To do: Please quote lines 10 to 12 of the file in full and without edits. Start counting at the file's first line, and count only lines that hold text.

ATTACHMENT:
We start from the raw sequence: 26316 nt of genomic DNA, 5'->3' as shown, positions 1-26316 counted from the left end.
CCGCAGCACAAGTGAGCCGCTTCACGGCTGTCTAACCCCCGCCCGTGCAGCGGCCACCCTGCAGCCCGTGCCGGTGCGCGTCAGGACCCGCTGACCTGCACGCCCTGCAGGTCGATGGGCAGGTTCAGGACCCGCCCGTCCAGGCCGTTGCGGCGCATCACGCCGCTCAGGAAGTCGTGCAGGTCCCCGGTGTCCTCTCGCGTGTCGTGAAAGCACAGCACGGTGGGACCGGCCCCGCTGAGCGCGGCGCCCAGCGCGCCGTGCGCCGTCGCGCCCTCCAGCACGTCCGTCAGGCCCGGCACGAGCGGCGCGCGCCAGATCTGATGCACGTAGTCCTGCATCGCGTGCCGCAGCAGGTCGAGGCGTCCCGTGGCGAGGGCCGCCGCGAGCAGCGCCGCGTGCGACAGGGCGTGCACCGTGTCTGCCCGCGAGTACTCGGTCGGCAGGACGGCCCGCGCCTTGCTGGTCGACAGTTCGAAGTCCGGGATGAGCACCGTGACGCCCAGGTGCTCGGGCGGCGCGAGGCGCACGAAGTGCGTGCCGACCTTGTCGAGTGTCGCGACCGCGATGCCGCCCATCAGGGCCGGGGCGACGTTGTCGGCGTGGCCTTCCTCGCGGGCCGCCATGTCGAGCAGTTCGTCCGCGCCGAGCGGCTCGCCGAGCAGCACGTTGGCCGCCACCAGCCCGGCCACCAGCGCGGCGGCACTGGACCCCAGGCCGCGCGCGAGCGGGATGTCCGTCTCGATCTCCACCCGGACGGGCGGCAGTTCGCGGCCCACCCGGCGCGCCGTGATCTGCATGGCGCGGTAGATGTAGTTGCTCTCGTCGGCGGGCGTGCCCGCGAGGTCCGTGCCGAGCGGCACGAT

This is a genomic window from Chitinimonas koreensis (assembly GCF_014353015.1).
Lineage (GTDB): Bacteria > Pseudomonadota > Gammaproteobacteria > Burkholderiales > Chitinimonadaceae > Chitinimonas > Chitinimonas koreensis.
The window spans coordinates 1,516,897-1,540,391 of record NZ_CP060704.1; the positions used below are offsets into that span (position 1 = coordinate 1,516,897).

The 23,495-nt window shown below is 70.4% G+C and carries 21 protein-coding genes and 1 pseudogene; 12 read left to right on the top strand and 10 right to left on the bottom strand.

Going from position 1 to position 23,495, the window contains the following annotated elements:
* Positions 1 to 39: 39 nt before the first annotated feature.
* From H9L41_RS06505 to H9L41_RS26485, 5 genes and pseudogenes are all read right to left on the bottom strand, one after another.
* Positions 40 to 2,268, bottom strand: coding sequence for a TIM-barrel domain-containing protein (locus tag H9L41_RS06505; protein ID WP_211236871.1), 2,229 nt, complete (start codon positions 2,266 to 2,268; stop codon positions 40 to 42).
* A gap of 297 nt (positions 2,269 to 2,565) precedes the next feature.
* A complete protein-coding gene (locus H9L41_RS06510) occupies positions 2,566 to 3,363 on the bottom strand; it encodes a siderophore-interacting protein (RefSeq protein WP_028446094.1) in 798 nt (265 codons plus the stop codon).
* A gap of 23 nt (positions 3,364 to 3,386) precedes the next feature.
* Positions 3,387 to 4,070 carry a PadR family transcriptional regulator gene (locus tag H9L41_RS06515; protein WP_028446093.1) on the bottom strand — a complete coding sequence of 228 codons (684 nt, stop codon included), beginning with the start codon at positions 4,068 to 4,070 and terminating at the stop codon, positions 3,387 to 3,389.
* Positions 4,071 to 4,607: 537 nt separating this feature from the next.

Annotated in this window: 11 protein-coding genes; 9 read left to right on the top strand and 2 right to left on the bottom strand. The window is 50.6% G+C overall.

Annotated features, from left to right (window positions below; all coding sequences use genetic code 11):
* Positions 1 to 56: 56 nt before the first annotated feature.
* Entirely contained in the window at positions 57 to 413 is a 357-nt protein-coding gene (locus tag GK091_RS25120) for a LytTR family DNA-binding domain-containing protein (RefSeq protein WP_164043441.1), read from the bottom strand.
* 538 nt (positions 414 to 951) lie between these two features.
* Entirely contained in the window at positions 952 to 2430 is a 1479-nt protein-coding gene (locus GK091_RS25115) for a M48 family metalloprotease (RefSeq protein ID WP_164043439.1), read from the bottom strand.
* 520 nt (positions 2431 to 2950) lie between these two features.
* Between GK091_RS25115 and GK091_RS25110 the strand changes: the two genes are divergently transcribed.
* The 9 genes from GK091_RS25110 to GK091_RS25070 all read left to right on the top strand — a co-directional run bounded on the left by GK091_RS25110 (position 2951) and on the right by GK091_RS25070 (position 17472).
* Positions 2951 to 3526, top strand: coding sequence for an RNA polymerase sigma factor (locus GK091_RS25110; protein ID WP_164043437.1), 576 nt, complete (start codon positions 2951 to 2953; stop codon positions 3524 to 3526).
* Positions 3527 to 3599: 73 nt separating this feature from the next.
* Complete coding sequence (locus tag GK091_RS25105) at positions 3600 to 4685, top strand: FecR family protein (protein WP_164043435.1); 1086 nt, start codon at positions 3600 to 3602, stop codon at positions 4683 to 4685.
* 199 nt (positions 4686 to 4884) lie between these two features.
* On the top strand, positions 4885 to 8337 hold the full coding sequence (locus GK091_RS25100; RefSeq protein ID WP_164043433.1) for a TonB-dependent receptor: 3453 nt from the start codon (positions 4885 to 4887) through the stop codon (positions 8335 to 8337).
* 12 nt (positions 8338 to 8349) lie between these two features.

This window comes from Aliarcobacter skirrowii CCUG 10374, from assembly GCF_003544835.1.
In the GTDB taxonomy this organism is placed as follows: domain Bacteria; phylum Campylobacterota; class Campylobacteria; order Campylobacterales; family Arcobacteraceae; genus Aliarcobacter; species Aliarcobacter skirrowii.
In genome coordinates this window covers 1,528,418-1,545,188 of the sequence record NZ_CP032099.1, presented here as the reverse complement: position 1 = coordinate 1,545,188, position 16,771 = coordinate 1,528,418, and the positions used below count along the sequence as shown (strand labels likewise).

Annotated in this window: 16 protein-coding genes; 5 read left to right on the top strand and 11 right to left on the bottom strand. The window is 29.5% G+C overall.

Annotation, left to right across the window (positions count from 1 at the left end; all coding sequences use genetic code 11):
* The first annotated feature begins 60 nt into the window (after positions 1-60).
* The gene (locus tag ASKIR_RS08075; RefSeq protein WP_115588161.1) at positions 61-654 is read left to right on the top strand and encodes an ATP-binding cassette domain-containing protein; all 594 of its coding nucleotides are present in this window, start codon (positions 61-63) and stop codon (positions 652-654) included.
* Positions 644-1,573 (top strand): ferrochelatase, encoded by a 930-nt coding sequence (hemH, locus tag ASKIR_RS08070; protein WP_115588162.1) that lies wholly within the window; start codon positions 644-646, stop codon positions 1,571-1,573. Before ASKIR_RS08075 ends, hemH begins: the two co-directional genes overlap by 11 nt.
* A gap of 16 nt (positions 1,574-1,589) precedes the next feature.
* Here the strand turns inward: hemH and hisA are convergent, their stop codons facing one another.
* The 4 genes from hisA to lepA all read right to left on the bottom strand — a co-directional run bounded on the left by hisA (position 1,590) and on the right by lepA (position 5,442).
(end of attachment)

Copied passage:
* Positions 40 to 2,268, bottom strand: coding sequence for a TIM-barrel domain-containing protein (locus tag H9L41_RS06505; protein ID WP_211236871.1), 2,229 nt, complete (start codon positions 2,266 to 2,268; stop codon positions 40 to 42).
* A gap of 297 nt (positions 2,269 to 2,565) precedes the next feature.
* A complete protein-coding gene (locus H9L41_RS06510) occupies positions 2,566 to 3,363 on the bottom strand; it encodes a siderophore-interacting protein (RefSeq protein WP_028446094.1) in 798 nt (265 codons plus the stop codon).